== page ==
“The ideal would be if State institutions acted, but no. The Red Cross, Cáritas and Cristosal help us. They evaluate where they [victims] can get immediate shelter. As the Ombudsman’s Office, we shouldn’t have to rely so much on these organizations, but in practice it’s hard to avoid. The organizations are well positioned, and are the ones who sometimes give us more of a response than the State” acknowledged the ombudsman for Migrants and Citizen Security.
According to data from the PDDH, from January to June 2018, the institutions registered 283 victims of forced internal displacement. Of that group, the population that was most often displaced were adult women from 19 to 41 years of age. The received most of the complaints from the department of San Salvador, accounting for 60% of the total cases.
Sara reported her case to the PDDH, and they referred her to Cristosal. The organization has a pilot program to support the businesses of people who are forcibly displaced. The idea is to help displaced people develop a way to sustain themselves so they can integrate into their new communities in a productive manner.
Eloisa Lara, the coordinator of this program, explained that Cristosal provides seed funding: “We don’t have a defined period during which we support someone. Measuring long-term solutions isn’t something we’re going to achieve overnight under the conditions of violence seen in El Salvador. Long-term solutions are a complicated and long process during which we accompany the family for at least a year.”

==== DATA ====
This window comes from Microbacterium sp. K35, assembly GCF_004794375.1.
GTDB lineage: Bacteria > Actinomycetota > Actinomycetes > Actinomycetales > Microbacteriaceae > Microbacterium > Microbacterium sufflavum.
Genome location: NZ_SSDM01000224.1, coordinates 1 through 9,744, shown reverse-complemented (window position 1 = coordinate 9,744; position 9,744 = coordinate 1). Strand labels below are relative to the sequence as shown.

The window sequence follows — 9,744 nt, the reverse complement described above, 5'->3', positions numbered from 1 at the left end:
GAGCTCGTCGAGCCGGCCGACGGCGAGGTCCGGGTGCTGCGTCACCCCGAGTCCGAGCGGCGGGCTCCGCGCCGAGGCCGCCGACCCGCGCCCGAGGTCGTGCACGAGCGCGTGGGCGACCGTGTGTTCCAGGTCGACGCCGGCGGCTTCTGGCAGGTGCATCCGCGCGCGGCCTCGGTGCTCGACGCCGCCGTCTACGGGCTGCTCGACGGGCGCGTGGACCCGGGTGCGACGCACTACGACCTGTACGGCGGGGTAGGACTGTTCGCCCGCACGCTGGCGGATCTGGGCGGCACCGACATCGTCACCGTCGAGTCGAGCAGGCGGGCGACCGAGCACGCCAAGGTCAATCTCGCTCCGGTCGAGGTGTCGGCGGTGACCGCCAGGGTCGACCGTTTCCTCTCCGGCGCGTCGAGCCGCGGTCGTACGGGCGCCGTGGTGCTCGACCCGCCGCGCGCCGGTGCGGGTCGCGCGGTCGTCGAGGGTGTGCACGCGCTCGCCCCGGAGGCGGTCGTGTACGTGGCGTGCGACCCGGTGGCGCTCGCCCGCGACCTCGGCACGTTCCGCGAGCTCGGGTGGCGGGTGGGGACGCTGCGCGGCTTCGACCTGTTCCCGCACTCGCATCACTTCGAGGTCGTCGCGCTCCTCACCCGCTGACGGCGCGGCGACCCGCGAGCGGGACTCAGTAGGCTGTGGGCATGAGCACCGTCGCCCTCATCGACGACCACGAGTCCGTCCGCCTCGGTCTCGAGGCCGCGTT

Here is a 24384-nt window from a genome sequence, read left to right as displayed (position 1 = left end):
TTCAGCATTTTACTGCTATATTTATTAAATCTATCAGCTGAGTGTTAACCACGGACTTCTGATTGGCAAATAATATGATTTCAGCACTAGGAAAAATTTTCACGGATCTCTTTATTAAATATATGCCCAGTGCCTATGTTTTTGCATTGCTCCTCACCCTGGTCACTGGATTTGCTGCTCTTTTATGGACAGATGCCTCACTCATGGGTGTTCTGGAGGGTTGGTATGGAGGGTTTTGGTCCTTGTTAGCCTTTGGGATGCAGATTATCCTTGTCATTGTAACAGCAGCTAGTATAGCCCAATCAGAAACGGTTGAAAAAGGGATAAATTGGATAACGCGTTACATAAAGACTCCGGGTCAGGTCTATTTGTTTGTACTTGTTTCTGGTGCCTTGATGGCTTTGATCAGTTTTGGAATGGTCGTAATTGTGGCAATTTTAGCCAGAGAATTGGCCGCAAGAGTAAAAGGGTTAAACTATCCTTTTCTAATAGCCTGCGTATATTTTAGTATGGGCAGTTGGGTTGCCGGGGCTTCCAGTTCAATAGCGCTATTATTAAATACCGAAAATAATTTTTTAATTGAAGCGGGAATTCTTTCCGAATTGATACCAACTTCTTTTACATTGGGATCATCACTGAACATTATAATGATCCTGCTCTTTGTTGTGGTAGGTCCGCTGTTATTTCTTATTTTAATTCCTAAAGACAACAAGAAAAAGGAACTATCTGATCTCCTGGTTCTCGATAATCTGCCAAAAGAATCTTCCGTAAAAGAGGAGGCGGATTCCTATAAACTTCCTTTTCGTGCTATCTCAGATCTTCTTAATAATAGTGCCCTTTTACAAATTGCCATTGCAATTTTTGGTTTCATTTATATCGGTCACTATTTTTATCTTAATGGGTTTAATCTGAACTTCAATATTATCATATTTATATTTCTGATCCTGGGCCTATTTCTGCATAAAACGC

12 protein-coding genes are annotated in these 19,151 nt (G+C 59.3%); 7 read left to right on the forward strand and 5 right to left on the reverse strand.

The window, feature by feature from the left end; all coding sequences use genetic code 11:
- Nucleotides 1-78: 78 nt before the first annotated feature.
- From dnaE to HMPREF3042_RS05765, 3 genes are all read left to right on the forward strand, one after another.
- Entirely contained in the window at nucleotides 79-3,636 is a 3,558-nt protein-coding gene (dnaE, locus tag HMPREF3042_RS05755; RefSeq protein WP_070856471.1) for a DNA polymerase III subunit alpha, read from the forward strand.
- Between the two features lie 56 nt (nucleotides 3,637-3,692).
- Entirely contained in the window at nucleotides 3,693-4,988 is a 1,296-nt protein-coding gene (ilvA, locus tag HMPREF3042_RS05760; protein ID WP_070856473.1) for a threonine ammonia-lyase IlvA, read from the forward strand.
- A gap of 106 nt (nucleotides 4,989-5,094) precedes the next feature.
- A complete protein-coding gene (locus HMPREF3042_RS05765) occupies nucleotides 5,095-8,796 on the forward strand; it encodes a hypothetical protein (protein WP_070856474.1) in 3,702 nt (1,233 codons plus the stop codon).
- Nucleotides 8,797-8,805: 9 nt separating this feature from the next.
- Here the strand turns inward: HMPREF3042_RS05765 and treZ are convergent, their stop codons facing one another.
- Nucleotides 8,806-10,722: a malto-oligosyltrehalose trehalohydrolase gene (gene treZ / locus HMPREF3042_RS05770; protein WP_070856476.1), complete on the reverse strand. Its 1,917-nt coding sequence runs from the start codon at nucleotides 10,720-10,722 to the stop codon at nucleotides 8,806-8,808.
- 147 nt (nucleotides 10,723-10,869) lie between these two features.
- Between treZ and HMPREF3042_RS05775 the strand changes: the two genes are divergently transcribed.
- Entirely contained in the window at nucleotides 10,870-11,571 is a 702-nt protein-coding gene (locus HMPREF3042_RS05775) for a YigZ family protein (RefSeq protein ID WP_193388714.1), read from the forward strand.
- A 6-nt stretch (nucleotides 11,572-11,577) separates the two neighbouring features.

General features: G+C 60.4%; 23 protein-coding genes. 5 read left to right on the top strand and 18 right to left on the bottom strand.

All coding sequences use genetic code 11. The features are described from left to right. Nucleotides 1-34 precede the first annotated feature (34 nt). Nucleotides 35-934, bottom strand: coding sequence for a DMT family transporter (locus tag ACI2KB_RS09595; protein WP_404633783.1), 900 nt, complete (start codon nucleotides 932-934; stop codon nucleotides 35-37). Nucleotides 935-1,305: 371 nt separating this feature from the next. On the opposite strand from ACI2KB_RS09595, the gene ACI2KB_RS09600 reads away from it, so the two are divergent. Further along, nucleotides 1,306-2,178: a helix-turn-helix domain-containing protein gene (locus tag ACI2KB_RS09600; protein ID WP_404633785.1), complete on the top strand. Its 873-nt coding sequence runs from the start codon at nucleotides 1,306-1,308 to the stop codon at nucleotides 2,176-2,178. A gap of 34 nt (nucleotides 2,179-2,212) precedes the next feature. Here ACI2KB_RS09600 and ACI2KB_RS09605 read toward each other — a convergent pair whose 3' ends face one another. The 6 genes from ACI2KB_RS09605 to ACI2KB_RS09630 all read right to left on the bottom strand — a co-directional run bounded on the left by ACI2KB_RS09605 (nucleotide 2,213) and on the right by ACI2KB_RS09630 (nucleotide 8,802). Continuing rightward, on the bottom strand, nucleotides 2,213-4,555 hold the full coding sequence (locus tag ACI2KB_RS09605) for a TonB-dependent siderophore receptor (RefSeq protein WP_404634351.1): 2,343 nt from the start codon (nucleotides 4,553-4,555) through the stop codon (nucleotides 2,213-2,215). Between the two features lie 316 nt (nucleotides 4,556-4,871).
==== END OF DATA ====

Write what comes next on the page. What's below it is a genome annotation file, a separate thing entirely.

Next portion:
Sara received a sewing machine, and, since she already knew how to use it, she showed her son how to make cushions to increase her earnings. At the moment, the business model is not enough to sustain itself. For example, right now she has an order for 50 cushions, for which she will earn $100. Her and her son have been working on the order for a month.
Sara and her son fled from San Salvador a year ago, but they have not escaped delinquency. Besides their uprooting, the cost of their flight has been high. “I go sell our product in the surrounding towns, and recently they robbed me of $150 worth of products on the bus,” she said. And, while last year they paid $40 in rent, the rent for the small one-room house she lives in with her sons now is $110 a month.
Figures show that for every 100 people that are working at the time when they are displaced, 42 are obligated to “leave the job or small business they had. That’s to say that, along with their house, they have to abandon their livelihood and, as a result, their economic condition worsened.”
Furthermore, their displacement meant that her sons dropped out of high school. The 2017 Observatory of the Ministry of Education reported that, at least 683 schools registered cases of students who dropped out due to the presence of gangs in the areas where their school was located.
CHANGING LOCATION IS NOT ENOUGH